FEBRUARY 1 2009 20:12h
In Geneva, where the WEF has its headquarters, police in riot gear fired teargas and water canon to disperse a crowd.
-- Hundreds of thousands of strikers marched in French cities on Thursday to demand pay rises and job protection. Some protesters clashed with police, but no major violence was reported.
-- The one-day strike failed to paralyse the country and support from private sector workers appeared limited. Labour leaders hailed the action, which marked the first time France's eight union federations had joined forces against the government since President Nicolas Sarkozy took office in 2007.
-- Thousands of opposition supporters rallied in Moscow and the far east port of Vladivostok on Saturday in a national day of protests over hardships caused by the financial crisis.
-- Street rallies were held in almost every major city. The pro-Kremlin United Russia party also drew thousands to rallies in support of government anti-crisis measures.
-- About 100 protesters were arrested in Vladivostok last month during protests against hikes in second hand car import duties aimed at protecting jobs in the domestic car industry.
-- More than 100 people were killed in civil unrest in Madagascar last week, according to the U.S. ambassador. Police previously confirmed 44 deaths, with most of those in a store burned during looting when an anti-government protest degenerated into violence.
-- The mayor of Antananarivo, Andry Rajoelina, galvanised popular frustrations to spearhead demonstrations and strikes against President Marc Ravalomanana's government. The violence came amid an oil and minerals exploration boom in Madagascar.
-- Parties forming a new coalition for the crisis-hit island decided on Sunday its new prime minister will be former Social Affairs Minister Johanna Sigurdardottir.
-- Prime Minister Geir Haarde resigned last week after a series of protests, some of which had turned violent. He was the first leader to fall as a direct result of the credit crunch.
-- The collapse of the country's fast-expanding banks under a weight of debt forced the country to take a $10 billion IMF-led rescue package and sparked widespread anger.
-- Hundreds of people rallied in Geneva and Davos on Saturday to protest against the World Economic Forum, saying the elite gathered for its annual meeting are not qualified to fix the world's problems.
-- In Geneva, where the WEF has its headquarters, police in riot gear fired teargas and water canon to disperse a crowd.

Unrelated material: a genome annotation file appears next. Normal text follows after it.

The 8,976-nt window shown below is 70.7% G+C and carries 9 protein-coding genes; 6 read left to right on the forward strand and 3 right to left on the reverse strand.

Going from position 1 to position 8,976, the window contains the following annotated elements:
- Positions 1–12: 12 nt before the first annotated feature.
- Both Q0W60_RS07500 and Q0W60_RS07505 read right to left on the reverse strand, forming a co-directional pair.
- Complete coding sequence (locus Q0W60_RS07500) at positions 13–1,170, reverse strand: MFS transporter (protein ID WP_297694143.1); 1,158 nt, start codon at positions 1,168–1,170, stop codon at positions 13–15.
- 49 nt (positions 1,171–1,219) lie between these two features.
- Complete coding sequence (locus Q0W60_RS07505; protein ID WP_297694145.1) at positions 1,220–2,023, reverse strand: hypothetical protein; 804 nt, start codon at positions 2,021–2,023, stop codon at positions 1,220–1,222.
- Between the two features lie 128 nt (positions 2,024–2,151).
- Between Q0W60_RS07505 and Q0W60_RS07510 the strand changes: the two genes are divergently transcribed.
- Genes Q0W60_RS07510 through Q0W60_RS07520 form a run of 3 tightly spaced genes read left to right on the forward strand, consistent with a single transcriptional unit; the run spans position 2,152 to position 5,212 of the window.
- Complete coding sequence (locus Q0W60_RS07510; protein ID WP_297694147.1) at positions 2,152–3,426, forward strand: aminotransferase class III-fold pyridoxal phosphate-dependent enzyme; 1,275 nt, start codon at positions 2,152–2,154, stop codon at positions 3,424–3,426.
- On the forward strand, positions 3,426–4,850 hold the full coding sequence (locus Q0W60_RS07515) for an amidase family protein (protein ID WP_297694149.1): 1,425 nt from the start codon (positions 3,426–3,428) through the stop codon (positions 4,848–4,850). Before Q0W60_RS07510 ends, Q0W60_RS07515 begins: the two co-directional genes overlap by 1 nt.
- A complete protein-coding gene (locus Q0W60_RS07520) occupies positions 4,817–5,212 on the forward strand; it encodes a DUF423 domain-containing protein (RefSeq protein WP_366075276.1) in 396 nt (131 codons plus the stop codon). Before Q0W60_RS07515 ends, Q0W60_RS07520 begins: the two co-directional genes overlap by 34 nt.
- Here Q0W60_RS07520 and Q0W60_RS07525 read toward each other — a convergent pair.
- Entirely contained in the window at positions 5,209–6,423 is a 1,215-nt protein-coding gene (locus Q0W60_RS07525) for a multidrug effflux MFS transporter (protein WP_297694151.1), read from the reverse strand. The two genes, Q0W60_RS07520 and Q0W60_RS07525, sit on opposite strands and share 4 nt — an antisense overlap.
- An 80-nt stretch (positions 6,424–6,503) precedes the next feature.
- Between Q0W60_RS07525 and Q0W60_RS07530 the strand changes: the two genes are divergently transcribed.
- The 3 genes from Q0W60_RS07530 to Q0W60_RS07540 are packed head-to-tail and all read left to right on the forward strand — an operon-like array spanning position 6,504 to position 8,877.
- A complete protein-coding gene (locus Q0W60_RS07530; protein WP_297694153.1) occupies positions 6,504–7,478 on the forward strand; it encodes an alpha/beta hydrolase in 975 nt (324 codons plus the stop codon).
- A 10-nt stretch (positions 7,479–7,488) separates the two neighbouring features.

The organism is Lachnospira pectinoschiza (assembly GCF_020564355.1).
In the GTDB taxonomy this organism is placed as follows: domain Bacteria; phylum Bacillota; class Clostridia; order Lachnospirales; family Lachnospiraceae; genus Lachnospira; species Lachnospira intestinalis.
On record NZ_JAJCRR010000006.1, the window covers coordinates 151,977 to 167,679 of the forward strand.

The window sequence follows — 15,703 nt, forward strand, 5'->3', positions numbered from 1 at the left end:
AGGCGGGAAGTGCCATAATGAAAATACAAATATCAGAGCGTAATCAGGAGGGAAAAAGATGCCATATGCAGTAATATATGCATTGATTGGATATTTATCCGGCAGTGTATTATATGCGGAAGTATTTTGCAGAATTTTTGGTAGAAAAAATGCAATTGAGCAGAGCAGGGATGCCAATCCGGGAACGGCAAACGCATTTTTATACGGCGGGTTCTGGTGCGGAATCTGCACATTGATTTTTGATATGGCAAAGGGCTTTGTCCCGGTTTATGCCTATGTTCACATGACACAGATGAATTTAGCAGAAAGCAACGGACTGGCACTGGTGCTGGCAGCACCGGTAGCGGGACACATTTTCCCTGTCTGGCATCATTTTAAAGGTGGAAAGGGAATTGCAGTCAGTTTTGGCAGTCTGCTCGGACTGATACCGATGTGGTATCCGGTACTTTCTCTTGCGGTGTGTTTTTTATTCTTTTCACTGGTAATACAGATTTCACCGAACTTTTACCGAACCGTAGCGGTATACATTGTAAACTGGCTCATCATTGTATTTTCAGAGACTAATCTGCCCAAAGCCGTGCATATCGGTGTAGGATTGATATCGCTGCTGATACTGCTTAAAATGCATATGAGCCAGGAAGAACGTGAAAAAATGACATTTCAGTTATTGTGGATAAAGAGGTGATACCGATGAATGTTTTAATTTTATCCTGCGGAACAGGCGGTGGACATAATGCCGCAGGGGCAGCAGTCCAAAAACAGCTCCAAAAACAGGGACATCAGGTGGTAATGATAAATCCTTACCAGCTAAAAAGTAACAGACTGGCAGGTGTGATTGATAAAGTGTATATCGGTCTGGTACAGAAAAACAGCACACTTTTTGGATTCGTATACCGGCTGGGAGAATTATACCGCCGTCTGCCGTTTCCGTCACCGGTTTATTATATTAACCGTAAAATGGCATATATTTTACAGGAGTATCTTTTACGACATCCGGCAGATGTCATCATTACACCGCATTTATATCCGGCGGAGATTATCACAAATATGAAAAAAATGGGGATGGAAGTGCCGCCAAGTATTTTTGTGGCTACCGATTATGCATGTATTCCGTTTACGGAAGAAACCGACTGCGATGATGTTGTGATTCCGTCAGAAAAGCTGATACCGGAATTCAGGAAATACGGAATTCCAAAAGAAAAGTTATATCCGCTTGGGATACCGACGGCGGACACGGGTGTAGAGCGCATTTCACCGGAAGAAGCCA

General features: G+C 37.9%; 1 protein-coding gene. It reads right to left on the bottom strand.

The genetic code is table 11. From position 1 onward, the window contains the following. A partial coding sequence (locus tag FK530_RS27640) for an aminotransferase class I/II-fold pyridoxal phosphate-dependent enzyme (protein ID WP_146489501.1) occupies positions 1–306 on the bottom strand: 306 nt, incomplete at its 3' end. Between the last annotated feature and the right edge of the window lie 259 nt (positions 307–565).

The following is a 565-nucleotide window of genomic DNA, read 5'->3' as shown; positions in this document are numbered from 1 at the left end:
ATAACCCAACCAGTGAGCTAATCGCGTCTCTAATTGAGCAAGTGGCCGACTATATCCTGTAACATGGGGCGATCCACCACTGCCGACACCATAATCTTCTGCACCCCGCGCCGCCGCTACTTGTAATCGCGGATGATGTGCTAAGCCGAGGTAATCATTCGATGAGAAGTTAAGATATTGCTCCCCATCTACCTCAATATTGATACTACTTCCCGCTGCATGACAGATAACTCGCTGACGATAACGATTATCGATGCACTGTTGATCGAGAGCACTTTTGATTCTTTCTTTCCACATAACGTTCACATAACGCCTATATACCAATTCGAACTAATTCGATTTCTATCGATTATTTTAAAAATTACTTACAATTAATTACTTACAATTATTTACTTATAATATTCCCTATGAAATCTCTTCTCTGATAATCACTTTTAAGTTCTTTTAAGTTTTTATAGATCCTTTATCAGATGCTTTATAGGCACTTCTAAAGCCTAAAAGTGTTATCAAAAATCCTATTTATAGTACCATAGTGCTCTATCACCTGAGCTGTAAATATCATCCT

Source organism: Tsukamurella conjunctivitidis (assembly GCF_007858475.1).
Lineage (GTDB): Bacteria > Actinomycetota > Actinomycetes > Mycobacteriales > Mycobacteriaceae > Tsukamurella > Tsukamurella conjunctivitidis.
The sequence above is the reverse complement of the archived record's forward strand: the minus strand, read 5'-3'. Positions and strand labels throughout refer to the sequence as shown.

-- Thousands of energy workers staged walkouts on Friday in protest over the use of foreign labour, fearing for their jobs in what is set to be the worst recession in the world's major economies.
-- Contractors at a refinery owned by France's Total began protests on Wednesday after Italian firm IREM won a contract to build a new unit. Unions say it has brought in workers from Italy and Portugal and deprived Britons of work.
-- Greek farmers removed roadblocks last week which caused 11 days of travel chaos across the country as they protested against low prices. They kept their blockade on Bulgaria's border and central Greece.
-- High youth unemployment was a main driver for rioting in Greece in December, initially sparked by the police shooting of a youth in an Athens neighbourhood. The protests forced a government reshuffle.
-- France sent a minister to the Caribbean island on Sunday for talks aimed at ending a 13-day general strike over pay and prices that has paralysed the French territory.
-- An alliance of 47 unions and local bodies launched their protest on Jan. 20 over the cost of living. They have drawn up a list of 146 demands including a 200 euro ($257) increase in the minimum salary, a freeze on rents and a cut in taxes and food prices. Island authorities have rejected the demands.
-- Hundreds of Bulgarians demanded economic and social reforms in the face of a global slowdown in anti-government rallies last month, calling on the Socialist-led government to act or step down.
-- Earlier in January, hundreds of protesters clashed with police, smashed windows and damaged cars in Sofia when a rally against corruption and slow reforms in the face of the economic crisis turned into a riot.
-- A 10,000-strong protest in Latvia on Jan. 16 descended into a riot, with protesters trying to storm parliament before going on the rampage. Government steps to cut wages, as part of an austerity plan to win international aid, have angered people.
-- Also on Jan. 16, police fired teargas to disperse demonstrators who pelted parliament with stones in protest at government cuts in social spending to offset an economic slowdown. Police said 80 people were detained and 20 injured.
-- Prime Minister Andrius Kubilius said the violence would not stop an austerity plan launched after a slide in output and revenues.